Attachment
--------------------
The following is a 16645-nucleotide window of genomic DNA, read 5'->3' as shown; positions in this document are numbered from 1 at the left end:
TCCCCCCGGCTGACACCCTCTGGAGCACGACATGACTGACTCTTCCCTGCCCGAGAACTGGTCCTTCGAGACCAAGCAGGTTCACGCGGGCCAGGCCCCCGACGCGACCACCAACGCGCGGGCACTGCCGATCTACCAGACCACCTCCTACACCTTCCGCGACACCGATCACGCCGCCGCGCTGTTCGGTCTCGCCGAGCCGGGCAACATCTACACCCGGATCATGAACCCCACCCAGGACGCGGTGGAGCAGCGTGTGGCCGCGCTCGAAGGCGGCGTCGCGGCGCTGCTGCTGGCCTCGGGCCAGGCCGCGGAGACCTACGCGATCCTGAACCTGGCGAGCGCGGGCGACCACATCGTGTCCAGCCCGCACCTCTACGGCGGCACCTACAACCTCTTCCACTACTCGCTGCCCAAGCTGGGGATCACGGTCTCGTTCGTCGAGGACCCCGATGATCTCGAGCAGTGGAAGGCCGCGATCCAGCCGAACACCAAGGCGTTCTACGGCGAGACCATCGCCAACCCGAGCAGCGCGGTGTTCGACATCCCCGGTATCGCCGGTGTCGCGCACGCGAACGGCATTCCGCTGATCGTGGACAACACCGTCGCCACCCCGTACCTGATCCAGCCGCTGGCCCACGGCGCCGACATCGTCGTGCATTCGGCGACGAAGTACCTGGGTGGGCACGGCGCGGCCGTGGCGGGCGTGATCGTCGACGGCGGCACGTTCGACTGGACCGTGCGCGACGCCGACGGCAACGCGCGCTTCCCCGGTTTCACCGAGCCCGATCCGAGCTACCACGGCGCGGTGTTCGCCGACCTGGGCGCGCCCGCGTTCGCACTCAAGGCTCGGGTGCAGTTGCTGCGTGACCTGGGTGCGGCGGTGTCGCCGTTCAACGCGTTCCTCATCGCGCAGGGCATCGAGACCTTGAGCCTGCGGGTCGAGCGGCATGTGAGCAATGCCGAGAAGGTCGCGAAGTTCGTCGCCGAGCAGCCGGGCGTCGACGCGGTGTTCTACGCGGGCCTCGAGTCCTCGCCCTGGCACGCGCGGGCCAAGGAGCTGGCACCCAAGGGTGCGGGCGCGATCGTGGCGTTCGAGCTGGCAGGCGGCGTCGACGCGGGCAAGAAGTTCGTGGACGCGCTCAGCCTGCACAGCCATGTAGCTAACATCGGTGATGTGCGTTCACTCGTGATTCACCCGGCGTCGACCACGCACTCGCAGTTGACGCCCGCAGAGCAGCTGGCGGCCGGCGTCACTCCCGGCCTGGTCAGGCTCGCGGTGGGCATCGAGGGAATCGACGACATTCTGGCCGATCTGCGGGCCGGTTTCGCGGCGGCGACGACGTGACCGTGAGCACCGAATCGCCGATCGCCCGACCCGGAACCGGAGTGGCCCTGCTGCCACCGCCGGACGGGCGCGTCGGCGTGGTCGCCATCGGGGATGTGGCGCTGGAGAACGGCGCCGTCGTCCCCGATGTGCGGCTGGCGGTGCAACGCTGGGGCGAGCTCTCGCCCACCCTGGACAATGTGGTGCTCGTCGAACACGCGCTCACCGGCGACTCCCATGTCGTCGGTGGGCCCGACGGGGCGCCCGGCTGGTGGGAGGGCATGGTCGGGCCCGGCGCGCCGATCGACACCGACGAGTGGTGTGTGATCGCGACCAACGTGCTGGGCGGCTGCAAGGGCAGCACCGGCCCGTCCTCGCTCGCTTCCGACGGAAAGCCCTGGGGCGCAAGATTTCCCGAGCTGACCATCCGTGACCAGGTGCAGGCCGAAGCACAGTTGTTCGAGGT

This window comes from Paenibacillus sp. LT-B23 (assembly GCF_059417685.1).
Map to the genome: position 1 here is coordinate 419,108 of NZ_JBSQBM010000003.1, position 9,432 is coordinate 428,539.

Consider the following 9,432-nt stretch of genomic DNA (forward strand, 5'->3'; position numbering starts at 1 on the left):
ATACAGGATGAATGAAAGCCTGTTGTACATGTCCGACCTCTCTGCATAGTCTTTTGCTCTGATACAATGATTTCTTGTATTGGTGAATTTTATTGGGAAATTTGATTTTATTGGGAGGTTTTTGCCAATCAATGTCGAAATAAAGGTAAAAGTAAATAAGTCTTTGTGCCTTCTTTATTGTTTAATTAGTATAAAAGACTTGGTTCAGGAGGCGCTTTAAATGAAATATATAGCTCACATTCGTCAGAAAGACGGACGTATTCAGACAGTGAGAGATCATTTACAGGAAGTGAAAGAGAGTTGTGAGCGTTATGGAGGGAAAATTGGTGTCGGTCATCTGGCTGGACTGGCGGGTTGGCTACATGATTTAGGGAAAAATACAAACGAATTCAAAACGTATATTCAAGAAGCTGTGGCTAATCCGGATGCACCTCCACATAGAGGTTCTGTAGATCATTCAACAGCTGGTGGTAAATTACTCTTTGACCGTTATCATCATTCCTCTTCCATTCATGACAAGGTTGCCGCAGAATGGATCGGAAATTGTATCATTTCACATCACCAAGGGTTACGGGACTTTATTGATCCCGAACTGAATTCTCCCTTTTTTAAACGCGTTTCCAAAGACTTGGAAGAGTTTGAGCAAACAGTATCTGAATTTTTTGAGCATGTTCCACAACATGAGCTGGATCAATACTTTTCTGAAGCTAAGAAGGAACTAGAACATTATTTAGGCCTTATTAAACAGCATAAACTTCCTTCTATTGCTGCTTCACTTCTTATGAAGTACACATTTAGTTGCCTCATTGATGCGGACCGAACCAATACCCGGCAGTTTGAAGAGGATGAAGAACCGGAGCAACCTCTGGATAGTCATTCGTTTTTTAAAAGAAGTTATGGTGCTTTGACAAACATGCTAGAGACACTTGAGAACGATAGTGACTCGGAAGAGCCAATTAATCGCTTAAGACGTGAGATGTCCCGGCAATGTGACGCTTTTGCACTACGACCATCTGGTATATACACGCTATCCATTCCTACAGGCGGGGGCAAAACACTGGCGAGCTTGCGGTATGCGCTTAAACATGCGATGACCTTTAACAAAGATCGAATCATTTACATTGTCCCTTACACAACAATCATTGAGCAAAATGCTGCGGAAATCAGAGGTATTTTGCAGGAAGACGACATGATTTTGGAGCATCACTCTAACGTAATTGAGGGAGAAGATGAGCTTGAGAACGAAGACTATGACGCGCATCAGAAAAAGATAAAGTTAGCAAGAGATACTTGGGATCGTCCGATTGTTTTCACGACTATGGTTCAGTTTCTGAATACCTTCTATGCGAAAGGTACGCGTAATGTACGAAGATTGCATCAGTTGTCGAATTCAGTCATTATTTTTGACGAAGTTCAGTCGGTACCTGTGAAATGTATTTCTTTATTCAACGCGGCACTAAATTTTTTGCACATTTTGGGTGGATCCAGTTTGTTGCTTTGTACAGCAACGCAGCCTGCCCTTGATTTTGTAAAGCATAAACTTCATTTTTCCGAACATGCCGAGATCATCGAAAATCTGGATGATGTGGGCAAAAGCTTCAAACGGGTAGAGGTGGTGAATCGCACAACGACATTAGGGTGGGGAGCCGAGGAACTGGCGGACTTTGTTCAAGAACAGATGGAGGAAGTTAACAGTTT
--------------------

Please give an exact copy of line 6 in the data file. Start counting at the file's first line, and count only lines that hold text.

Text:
ATACAGGATGAATGAAAGCCTGTTGTACATGTCCGACCTCTCTGCATAGTCTTTTGCTCTGATACAATGATTTCTTGTATTGGTGAATTTTATTGGGAAATTTGATTTTATTGGGAGGTTTTTGCCAATCAATGTCGAAATAAAGGTAAAAGTAAATAAGTCTTTGTGCCTTCTTTATTGTTTAATTAGTATAAAAGACTTGGTTCAGGAGGCGCTTTAAATGAAATATATAGCTCACATTCGTCAGAAAGACGGACGTATTCAGACAGTGAGAGATCATTTACAGGAAGTGAAAGAGAGTTGTGAGCGTTATGGAGGGAAAATTGGTGTCGGTCATCTGGCTGGACTGGCGGGTTGGCTACATGATTTAGGGAAAAATACAAACGAATTCAAAACGTATATTCAAGAAGCTGTGGCTAATCCGGATGCACCTCCACATAGAGGTTCTGTAGATCATTCAACAGCTGGTGGTAAATTACTCTTTGACCGTTATCATCATTCCTCTTCCATTCATGACAAGGTTGCCGCAGAATGGATCGGAAATTGTATCATTTCACATCACCAAGGGTTACGGGACTTTATTGATCCCGAACTGAATTCTCCCTTTTTTAAACGCGTTTCCAAAGACTTGGAAGAGTTTGAGCAAACAGTATCTGAATTTTTTGAGCATGTTCCACAACATGAGCTGGATCAATACTTTTCTGAAGCTAAGAAGGAACTAGAACATTATTTAGGCCTTATTAAACAGCATAAACTTCCTTCTATTGCTGCTTCACTTCTTATGAAGTACACATTTAGTTGCCTCATTGATGCGGACCGAACCAATACCCGGCAGTTTGAAGAGGATGAAGAACCGGAGCAACCTCTGGATAGTCATTCGTTTTTTAAAAGAAGTTATGGTGCTTTGACAAACATGCTAGAGACACTTGAGAACGATAGTGACTCGGAAGAGCCAATTAATCGCTTAAGACGTGAGATGTCCCGGCAATGTGACGCTTTTGCACTACGACCATCTGGTATATACACGCTATCCATTCCTACAGGCGGGGGCAAAACACTGGCGAGCTTGCGGTATGCGCTTAAACATGCGATGACCTTTAACAAAGATCGAATCATTTACATTGTCCCTTACACAACAATCATTGAGCAAAATGCTGCGGAAATCAGAGGTATTTTGCAGGAAGACGACATGATTTTGGAGCATCACTCTAACGTAATTGAGGGAGAAGATGAGCTTGAGAACGAAGACTATGACGCGCATCAGAAAAAGATAAAGTTAGCAAGAGATACTTGGGATCGTCCGATTGTTTTCACGACTATGGTTCAGTTTCTGAATACCTTCTATGCGAAAGGTACGCGTAATGTACGAAGATTGCATCAGTTGTCGAATTCAGTCATTATTTTTGACGAAGTTCAGTCGGTACCTGTGAAATGTATTTCTTTATTCAACGCGGCACTAAATTTTTTGCACATTTTGGGTGGATCCAGTTTGTTGCTTTGTACAGCAACGCAGCCTGCCCTTGATTTTGTAAAGCATAAACTTCATTTTTCCGAACATGCCGAGATCATCGAAAATCTGGATGATGTGGGCAAAAGCTTCAAACGGGTAGAGGTGGTGAATCGCACAACGACATTAGGGTGGGGAGCCGAGGAACTGGCGGACTTTGTTCAAGAACAGATGGAGGAAGTTAACAGTTT